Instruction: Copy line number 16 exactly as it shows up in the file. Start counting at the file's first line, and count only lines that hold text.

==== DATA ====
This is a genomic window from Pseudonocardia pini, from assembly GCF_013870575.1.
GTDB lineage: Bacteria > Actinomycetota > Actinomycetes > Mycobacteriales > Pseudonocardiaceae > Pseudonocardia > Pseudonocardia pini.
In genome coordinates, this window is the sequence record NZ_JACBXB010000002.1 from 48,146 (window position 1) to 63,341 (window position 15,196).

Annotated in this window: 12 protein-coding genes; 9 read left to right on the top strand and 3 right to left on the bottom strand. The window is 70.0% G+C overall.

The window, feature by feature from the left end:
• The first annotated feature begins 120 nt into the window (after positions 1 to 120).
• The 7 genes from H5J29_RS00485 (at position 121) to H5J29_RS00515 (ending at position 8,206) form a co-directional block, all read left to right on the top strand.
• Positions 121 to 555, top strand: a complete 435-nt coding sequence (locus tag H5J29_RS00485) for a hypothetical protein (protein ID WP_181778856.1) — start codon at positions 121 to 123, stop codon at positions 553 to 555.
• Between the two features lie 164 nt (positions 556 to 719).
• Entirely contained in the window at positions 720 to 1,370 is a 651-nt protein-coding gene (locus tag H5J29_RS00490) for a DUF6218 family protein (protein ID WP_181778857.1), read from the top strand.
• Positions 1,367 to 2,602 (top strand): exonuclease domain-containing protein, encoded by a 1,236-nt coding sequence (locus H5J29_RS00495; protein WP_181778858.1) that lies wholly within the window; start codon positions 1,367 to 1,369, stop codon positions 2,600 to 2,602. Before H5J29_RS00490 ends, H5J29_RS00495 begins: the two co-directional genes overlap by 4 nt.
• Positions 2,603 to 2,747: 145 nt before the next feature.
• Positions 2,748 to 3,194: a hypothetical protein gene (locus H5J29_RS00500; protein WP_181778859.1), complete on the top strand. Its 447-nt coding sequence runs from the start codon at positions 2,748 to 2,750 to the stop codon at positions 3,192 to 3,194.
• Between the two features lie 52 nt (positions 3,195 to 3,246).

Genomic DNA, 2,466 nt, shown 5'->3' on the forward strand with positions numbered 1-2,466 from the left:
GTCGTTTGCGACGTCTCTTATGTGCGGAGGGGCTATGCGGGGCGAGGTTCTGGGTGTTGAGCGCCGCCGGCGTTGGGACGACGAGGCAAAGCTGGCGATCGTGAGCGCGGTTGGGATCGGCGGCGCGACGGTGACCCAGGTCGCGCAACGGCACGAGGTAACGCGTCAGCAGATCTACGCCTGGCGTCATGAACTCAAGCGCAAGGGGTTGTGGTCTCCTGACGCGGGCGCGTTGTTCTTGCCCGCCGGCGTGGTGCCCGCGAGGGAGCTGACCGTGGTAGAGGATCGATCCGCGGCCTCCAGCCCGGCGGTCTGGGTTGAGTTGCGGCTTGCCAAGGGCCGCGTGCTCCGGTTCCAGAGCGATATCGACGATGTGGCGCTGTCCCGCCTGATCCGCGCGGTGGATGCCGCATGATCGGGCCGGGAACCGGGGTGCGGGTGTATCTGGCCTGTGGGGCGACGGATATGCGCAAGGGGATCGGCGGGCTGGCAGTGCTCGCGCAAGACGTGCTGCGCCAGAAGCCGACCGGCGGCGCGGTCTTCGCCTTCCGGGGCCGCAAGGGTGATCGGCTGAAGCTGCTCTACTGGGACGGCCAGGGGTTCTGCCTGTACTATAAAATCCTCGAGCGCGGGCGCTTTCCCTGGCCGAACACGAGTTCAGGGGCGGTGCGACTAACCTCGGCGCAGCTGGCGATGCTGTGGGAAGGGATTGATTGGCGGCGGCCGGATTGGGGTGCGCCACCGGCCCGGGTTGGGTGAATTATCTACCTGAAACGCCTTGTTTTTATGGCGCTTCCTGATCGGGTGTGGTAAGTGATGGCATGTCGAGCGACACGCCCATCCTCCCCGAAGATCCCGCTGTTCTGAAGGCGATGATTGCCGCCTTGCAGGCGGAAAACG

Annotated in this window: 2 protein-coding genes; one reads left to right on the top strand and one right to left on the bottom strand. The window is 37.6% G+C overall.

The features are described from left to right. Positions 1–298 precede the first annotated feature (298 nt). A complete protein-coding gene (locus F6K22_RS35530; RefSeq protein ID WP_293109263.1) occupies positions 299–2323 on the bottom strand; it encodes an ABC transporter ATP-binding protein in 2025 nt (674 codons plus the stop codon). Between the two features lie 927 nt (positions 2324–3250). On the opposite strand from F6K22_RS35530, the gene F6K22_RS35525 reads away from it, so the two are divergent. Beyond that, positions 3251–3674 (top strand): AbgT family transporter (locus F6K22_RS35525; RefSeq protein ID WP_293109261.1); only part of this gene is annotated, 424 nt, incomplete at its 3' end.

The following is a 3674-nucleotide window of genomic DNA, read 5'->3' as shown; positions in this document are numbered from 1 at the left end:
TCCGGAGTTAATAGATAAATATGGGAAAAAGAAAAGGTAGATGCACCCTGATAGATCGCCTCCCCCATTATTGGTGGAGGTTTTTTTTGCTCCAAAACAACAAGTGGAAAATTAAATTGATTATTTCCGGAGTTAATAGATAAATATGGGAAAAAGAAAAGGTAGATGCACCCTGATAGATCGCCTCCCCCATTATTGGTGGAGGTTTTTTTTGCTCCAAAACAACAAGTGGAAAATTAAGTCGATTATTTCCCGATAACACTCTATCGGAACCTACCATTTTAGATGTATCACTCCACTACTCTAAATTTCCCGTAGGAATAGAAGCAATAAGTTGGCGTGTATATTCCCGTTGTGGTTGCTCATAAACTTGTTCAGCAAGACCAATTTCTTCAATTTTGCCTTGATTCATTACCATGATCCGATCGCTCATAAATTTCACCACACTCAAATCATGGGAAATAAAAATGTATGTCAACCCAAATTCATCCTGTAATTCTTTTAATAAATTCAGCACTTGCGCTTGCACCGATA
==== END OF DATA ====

GTCGTTTGCGACGTCTCTTATGTGCGGAGGGGCTATGCGGGGCGAGGTTCTGGGTGTTGAGCGCCGCCGGCGTTGGGACGACGAGGCAAAGCTGGCGATCGTGAGCGCGGTTGGGATCGGCGGCGCGACGGTGACCCAGGTCGCGCAACGGCACGAGGTAACGCGTCAGCAGATCTACGCCTGGCGTCATGAACTCAAGCGCAAGGGGTTGTGGTCTCCTGACGCGGGCGCGTTGTTCTTGCCCGCCGGCGTGGTGCCCGCGAGGGAGCTGACCGTGGTAGAGGATCGATCCGCGGCCTCCAGCCCGGCGGTCTGGGTTGAGTTGCGGCTTGCCAAGGGCCGCGTGCTCCGGTTCCAGAGCGATATCGACGATGTGGCGCTGTCCCGCCTGATCCGCGCGGTGGATGCCGCATGATCGGGCCGGGAACCGGGGTGCGGGTGTATCTGGCCTGTGGGGCGACGGATATGCGCAAGGGGATCGGCGGGCTGGCAGTGCTCGCGCAAGACGTGCTGCGCCAGAAGCCGACCGGCGGCGCGGTCTTCGCCTTCCGGGGCCGCAAGGGTGATCGGCTGAAGCTGCTCTACTGGGACGGCCAGGGGTTCTGCCTGTACTATAAAATCCTCGAGCGCGGGCGCTTTCCCTGGCCGAACACGAGTTCAGGGGCGGTGCGACTAACCTCGGCGCAGCTGGCGATGCTGTGGGAAGGGATTGATTGGCGGCGGCCGGATTGGGGTGCGCCACCGGCCCGGGTTGGGTGAATTATCTACCTGAAACGCCTTGTTTTTATGGCGCTTCCTGATCGGGTGTGGTAAGTGATGGCATGTCGAGCGACACGCCCATCCTCCCCGAAGATCCCGCTGTTCTGAAGGCGATGATTGCCGCCTTGCAGGCGGAAAACG